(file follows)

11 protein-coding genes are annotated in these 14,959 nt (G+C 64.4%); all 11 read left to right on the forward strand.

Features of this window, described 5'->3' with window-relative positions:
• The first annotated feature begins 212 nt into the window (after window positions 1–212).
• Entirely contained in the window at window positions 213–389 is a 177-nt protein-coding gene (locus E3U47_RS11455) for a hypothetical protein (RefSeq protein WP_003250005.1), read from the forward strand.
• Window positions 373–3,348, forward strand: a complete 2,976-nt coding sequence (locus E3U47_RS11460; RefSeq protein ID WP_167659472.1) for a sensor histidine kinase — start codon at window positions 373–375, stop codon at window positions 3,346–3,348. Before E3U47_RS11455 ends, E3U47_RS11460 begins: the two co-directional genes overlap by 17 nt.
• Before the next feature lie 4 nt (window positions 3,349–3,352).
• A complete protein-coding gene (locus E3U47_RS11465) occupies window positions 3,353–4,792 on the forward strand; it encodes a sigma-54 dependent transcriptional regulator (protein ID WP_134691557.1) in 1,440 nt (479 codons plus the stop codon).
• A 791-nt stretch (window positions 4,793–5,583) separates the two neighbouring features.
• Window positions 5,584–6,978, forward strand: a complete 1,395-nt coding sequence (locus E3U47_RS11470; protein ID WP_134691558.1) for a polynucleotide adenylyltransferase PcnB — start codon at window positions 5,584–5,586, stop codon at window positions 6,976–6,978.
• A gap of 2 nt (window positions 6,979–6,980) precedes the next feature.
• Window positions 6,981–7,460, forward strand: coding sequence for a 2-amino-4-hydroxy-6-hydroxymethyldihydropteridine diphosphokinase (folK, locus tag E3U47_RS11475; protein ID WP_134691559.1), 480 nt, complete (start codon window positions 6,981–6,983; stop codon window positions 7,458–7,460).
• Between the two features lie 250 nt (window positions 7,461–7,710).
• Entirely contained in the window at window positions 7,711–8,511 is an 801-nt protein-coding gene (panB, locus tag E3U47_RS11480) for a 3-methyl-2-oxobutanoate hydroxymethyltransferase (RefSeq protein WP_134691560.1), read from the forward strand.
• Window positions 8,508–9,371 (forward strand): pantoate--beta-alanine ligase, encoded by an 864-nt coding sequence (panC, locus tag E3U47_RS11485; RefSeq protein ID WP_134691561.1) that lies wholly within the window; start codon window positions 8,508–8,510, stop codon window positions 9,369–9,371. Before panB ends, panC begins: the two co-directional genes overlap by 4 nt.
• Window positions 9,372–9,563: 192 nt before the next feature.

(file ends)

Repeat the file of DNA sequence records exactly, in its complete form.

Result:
11 protein-coding genes are annotated in these 14,959 nt (G+C 64.4%); all 11 read left to right on the forward strand.

Features of this window, described 5'->3' with window-relative positions:
• The first annotated feature begins 212 nt into the window (after window positions 1–212).
• Entirely contained in the window at window positions 213–389 is a 177-nt protein-coding gene (locus E3U47_RS11455) for a hypothetical protein (RefSeq protein WP_003250005.1), read from the forward strand.
• Window positions 373–3,348, forward strand: a complete 2,976-nt coding sequence (locus E3U47_RS11460; RefSeq protein ID WP_167659472.1) for a sensor histidine kinase — start codon at window positions 373–375, stop codon at window positions 3,346–3,348. Before E3U47_RS11455 ends, E3U47_RS11460 begins: the two co-directional genes overlap by 17 nt.
• Before the next feature lie 4 nt (window positions 3,349–3,352).
• A complete protein-coding gene (locus E3U47_RS11465) occupies window positions 3,353–4,792 on the forward strand; it encodes a sigma-54 dependent transcriptional regulator (protein ID WP_134691557.1) in 1,440 nt (479 codons plus the stop codon).
• A 791-nt stretch (window positions 4,793–5,583) separates the two neighbouring features.
• Window positions 5,584–6,978, forward strand: a complete 1,395-nt coding sequence (locus E3U47_RS11470; protein ID WP_134691558.1) for a polynucleotide adenylyltransferase PcnB — start codon at window positions 5,584–5,586, stop codon at window positions 6,976–6,978.
• A gap of 2 nt (window positions 6,979–6,980) precedes the next feature.
• Window positions 6,981–7,460, forward strand: coding sequence for a 2-amino-4-hydroxy-6-hydroxymethyldihydropteridine diphosphokinase (folK, locus tag E3U47_RS11475; protein ID WP_134691559.1), 480 nt, complete (start codon window positions 6,981–6,983; stop codon window positions 7,458–7,460).
• Between the two features lie 250 nt (window positions 7,461–7,710).
• Entirely contained in the window at window positions 7,711–8,511 is an 801-nt protein-coding gene (panB, locus tag E3U47_RS11480) for a 3-methyl-2-oxobutanoate hydroxymethyltransferase (RefSeq protein WP_134691560.1), read from the forward strand.
• Window positions 8,508–9,371 (forward strand): pantoate--beta-alanine ligase, encoded by an 864-nt coding sequence (panC, locus tag E3U47_RS11485; RefSeq protein ID WP_134691561.1) that lies wholly within the window; start codon window positions 8,508–8,510, stop codon window positions 9,369–9,371. Before panB ends, panC begins: the two co-directional genes overlap by 4 nt.
• Window positions 9,372–9,563: 192 nt before the next feature.